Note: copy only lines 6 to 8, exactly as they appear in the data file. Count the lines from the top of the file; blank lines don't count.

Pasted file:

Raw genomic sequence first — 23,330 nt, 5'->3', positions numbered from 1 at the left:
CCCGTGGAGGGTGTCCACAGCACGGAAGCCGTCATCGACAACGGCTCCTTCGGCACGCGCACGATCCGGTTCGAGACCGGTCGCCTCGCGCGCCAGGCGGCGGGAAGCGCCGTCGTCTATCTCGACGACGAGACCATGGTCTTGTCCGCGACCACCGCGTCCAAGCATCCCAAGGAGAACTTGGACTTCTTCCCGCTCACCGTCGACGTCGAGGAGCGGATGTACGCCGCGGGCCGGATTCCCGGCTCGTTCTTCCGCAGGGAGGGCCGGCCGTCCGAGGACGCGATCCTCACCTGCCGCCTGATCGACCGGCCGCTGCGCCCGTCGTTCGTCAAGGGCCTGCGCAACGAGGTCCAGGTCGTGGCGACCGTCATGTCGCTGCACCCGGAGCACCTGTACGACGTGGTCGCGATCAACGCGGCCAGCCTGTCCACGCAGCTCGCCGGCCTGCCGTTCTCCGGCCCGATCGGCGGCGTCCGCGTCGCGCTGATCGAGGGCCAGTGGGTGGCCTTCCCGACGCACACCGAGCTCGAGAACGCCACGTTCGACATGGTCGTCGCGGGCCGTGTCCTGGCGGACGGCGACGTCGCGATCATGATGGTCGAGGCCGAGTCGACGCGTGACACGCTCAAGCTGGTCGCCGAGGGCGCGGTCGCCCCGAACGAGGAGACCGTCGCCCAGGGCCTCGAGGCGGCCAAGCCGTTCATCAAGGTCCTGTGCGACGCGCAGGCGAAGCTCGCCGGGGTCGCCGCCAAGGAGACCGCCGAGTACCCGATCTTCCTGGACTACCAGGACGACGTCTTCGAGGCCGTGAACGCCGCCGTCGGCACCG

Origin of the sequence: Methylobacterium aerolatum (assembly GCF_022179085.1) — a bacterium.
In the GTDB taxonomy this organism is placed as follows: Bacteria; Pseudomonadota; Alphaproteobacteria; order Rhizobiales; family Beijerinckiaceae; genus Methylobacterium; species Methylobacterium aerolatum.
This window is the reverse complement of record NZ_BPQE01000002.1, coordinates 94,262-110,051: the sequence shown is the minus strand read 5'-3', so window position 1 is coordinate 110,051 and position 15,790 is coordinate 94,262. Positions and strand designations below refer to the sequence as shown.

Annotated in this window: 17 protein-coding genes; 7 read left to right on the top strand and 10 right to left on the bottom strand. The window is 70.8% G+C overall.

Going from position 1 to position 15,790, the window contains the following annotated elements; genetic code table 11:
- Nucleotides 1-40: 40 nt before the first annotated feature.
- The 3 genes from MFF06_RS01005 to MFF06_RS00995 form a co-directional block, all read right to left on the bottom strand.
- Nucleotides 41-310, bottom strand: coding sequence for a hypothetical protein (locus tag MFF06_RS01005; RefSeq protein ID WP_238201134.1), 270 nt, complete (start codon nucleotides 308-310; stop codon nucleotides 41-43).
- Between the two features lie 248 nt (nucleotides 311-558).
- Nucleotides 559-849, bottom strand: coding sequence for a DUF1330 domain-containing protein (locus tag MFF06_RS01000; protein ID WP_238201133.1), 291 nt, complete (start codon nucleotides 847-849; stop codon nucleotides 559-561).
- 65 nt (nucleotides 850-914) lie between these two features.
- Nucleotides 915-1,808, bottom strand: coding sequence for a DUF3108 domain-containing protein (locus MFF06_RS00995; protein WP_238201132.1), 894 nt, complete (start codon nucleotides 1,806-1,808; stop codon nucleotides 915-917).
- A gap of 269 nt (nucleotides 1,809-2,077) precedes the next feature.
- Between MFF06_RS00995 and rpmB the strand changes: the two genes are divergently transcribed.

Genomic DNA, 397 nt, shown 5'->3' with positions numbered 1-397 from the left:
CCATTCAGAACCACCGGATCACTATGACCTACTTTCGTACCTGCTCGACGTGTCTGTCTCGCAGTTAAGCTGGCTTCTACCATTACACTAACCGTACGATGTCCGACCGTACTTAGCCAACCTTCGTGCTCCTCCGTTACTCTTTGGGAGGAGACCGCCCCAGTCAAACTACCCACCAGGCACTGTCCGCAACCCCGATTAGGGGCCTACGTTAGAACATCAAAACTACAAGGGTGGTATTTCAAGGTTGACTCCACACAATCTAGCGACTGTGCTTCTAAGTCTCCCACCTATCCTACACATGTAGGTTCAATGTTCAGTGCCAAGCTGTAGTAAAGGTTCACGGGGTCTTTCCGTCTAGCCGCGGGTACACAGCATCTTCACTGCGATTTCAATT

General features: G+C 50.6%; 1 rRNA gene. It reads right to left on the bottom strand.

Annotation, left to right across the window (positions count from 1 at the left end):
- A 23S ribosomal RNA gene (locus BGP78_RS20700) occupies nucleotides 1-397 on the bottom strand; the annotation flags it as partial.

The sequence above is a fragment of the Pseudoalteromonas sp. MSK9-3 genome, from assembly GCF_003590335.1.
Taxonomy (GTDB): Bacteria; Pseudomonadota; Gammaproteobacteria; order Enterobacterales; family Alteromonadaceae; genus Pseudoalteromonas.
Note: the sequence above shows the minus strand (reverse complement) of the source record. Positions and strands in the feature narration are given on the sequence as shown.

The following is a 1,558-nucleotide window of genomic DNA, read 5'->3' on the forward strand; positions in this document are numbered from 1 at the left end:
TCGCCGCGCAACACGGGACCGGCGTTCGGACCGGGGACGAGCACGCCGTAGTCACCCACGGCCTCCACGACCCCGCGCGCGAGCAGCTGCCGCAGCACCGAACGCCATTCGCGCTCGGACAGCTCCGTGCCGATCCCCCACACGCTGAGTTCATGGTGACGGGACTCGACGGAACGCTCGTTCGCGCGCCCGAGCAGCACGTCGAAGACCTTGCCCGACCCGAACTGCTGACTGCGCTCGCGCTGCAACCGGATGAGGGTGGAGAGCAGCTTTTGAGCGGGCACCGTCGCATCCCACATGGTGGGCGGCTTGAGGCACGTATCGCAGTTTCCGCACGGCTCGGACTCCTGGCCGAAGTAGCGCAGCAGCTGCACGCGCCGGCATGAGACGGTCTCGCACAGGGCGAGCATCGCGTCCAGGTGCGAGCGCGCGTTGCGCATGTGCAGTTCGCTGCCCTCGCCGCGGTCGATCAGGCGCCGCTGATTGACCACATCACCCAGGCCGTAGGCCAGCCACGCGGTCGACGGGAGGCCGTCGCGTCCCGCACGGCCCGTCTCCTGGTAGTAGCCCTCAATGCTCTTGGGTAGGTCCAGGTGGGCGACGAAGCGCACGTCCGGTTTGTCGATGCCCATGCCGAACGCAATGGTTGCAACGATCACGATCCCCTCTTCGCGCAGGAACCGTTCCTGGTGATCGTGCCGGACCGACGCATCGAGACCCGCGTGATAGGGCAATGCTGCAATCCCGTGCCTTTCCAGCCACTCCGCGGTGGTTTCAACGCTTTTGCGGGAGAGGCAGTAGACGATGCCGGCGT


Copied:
Annotated in this window: 17 protein-coding genes; 7 read left to right on the top strand and 10 right to left on the bottom strand. The window is 70.8% G+C overall.

Going from position 1 to position 15,790, the window contains the following annotated elements; genetic code table 11:
- Nucleotides 1-40: 40 nt before the first annotated feature.